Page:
Robert Johnson, a former corrections officer from Delray Beach, FL, is one of the few people who gave good visions for the corrections industry. Johnson has been on a steadfast mission to prevent inmates from having cell phones. He used to work for South Carolina-based Lee Correctional Institution. Throughout his 15 years corrections career, he confiscated contraband. While still working in the corrections industry, Johnson got shot at his home. According to him, the shooter was affiliated with a dangerous prison gang. Johnson and his team had confiscated contraband from the gang that was worth $50,000. The shooting happened at 5:30 AM on March 5, 2010, as he was getting ready for work. The gunman shot Robert Johnson six times while standing six feet away from him. At that time, his wife was still asleep. She was devastated by the occurrence and thought that her husband was going to die.
Johnson survived the multiple gun wounds. An ex-convict by the name Sean Echols was later detained and charged with attempted murder. Over the last seven years, Johnson has undergone 23 surgical procedures. Though he is in pain, he tries to prevent crimes that are facilitated by inmates’ cell phones. Earlier this year, Johnson gave testimony to Federal Communications Commission amidst a hearing on the fight against contraband cell phones in correctional facilities. Contraband cell phones are considered as a safety hazard by correctional officers. Johnson is currently involved with Securus Technologies as a paid consultant. Securus Technologies on the other hand recently deployed the Wireless Containment System in Florida. This tool detects and blocks inmates’ calls made through mobile phones.
Securus’ Wireless Containment System (WCS)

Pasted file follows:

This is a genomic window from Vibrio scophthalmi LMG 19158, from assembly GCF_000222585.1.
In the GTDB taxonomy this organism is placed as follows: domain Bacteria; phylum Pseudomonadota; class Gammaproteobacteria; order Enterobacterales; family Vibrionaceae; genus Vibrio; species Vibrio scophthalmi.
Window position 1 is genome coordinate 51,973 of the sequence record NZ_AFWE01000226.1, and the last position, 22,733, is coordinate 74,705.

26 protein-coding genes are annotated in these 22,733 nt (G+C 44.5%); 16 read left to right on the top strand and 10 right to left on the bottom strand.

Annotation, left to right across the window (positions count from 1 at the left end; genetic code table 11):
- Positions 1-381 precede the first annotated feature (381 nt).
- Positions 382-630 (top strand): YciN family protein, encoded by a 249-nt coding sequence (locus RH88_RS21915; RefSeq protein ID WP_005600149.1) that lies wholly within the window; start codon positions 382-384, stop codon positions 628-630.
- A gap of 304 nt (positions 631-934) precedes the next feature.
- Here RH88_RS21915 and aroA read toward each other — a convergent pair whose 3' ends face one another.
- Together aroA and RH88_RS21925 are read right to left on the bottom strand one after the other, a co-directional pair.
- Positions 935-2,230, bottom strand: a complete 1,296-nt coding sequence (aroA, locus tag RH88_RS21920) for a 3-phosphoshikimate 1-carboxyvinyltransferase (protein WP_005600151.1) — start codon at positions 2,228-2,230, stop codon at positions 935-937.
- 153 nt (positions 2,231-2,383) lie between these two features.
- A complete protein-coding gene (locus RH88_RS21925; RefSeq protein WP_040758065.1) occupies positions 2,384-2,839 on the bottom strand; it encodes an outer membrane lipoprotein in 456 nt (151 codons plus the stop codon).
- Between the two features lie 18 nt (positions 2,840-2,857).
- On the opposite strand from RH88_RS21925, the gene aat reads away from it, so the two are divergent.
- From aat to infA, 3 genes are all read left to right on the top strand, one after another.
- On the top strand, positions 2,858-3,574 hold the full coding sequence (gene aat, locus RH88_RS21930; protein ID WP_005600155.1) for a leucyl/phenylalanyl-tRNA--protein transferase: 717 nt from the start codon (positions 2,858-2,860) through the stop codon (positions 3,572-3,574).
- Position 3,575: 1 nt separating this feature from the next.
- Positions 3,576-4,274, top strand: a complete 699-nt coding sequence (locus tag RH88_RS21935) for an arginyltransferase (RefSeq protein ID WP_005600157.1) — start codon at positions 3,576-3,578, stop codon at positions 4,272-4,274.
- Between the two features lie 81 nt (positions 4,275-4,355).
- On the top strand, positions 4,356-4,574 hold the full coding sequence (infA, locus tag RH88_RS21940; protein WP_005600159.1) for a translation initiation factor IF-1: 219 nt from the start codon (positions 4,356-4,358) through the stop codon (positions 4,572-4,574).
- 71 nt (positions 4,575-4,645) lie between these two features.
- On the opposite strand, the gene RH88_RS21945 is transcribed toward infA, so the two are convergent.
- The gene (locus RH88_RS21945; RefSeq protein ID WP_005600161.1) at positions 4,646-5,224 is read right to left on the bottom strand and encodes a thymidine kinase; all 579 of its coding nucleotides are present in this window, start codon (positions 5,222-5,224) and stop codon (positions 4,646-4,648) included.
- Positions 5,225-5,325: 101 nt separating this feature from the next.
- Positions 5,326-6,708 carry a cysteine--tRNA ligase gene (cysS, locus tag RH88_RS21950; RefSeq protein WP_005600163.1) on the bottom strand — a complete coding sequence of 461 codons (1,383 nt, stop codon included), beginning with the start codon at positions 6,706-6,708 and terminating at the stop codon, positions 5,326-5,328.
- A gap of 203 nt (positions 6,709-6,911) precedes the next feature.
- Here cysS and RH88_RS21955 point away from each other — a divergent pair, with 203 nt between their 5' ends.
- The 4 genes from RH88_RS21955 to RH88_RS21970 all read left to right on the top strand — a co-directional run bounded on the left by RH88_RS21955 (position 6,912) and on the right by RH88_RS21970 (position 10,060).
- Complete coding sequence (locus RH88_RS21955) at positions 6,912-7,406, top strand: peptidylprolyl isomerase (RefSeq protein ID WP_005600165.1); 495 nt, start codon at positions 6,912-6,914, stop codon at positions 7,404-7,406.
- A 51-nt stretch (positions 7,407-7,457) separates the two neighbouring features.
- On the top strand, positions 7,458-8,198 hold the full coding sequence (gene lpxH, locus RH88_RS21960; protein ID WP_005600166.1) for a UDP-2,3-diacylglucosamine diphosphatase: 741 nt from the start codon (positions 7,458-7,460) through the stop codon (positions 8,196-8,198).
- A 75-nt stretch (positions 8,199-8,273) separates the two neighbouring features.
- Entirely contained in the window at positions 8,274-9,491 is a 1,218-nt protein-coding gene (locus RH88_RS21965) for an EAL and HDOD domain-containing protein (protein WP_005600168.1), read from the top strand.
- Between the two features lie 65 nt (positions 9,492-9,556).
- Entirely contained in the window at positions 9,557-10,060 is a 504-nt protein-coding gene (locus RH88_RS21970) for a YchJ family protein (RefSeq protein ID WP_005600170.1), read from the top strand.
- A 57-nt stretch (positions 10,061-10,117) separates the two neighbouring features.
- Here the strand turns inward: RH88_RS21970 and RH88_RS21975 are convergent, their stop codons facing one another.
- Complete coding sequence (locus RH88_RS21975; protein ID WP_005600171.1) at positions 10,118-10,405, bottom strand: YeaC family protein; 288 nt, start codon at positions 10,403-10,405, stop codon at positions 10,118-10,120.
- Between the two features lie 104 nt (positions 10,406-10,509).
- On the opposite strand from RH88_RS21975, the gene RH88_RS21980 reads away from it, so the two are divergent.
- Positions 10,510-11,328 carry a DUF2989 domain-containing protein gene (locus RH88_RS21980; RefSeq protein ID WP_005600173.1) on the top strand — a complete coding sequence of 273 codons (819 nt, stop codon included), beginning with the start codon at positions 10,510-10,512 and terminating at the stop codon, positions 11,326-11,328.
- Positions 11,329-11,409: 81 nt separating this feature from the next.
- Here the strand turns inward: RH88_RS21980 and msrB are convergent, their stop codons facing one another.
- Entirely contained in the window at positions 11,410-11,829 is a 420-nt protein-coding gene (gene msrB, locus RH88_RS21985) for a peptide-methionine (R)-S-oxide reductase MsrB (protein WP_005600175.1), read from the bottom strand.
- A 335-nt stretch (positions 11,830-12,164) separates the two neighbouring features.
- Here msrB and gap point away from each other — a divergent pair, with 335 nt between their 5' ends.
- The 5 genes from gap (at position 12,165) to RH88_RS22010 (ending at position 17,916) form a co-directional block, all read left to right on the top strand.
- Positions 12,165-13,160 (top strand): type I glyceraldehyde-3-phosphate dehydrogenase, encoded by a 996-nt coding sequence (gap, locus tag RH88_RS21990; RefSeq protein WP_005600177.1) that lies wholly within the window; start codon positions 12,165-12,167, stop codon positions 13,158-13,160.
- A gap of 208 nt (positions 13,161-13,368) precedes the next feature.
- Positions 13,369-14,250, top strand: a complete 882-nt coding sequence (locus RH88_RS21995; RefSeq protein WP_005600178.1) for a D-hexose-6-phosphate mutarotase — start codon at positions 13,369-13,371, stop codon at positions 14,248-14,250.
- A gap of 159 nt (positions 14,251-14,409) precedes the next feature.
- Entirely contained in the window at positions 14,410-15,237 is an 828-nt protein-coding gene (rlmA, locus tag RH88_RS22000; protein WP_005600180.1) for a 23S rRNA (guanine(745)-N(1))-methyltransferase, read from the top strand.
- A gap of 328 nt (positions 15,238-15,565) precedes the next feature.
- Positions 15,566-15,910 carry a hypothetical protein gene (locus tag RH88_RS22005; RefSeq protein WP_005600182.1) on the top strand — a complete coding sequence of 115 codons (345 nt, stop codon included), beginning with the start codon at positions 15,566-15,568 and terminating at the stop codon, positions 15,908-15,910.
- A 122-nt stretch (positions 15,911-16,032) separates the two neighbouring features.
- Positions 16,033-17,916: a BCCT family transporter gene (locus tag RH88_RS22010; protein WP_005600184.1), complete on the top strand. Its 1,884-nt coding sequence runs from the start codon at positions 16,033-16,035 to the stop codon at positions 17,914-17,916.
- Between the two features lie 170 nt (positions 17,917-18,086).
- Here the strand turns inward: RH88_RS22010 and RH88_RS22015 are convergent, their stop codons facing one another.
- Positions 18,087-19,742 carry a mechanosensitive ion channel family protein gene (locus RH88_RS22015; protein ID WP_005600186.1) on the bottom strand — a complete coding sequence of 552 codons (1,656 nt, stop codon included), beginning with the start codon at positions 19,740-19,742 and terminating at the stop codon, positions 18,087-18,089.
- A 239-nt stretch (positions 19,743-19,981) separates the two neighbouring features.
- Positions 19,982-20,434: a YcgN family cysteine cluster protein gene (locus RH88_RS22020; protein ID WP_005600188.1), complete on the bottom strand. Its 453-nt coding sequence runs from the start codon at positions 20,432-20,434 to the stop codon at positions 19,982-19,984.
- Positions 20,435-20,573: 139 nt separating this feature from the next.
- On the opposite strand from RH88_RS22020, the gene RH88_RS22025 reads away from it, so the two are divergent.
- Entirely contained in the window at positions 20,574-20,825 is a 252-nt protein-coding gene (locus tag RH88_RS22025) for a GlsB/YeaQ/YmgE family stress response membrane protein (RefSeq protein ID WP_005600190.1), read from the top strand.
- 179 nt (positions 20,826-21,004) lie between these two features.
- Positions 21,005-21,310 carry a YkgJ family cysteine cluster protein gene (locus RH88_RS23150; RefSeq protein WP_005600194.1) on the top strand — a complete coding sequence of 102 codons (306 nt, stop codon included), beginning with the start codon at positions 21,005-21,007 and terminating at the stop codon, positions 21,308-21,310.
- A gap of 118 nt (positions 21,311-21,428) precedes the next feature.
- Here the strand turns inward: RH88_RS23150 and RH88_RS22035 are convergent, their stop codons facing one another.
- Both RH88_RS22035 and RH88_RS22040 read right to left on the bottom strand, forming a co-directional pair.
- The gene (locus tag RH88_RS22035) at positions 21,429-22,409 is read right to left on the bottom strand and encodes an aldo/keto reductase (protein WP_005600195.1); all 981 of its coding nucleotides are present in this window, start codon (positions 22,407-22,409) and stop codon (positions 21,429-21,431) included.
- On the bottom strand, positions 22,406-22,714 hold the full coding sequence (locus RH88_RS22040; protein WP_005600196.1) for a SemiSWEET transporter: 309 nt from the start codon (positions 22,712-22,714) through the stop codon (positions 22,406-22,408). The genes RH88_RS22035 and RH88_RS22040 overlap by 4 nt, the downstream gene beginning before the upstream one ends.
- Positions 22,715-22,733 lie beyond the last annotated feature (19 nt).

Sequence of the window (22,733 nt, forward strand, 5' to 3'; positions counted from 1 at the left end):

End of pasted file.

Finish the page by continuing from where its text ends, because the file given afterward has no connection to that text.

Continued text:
Since 2016 when it was deployed nationwide, Securus’ WCS has been detecting and preventing over 1.7 million mobile phone communications in prisons. The firm has also been inviting interested parties to take a tour of its Dallas based Technology Center and learn more about WCS. Securus Technologies is trying to render contraband phones ineffective since they pose great threats to the community. On July 13, 2017, the company released data collected from the WCS. The data suggested that 1,693,530 illegal calls were tracked and stopped by WCS installed in 8 correctional facilities.
A high-ranking executive from Securus, Rick Smith, said that Securus’ competitors have failed to downplay the WCS. Smith also mentioned that the competitors’ efforts would only result in making the society vulnerable to crimes conducted via prisoners’ mobile phones. As of 2017, Securus has investments in contraband solutions worth over $40 million. The company also implemented three different systems proved to be effective. Securus continues to use its WCS to give actionable intelligence on the usage of cell phones in prisons. Rick Smith believes that none of Securus’ competitors can match these achievements. He was quoted saying that the firm’s competitors admit that their own attempts are ineffective.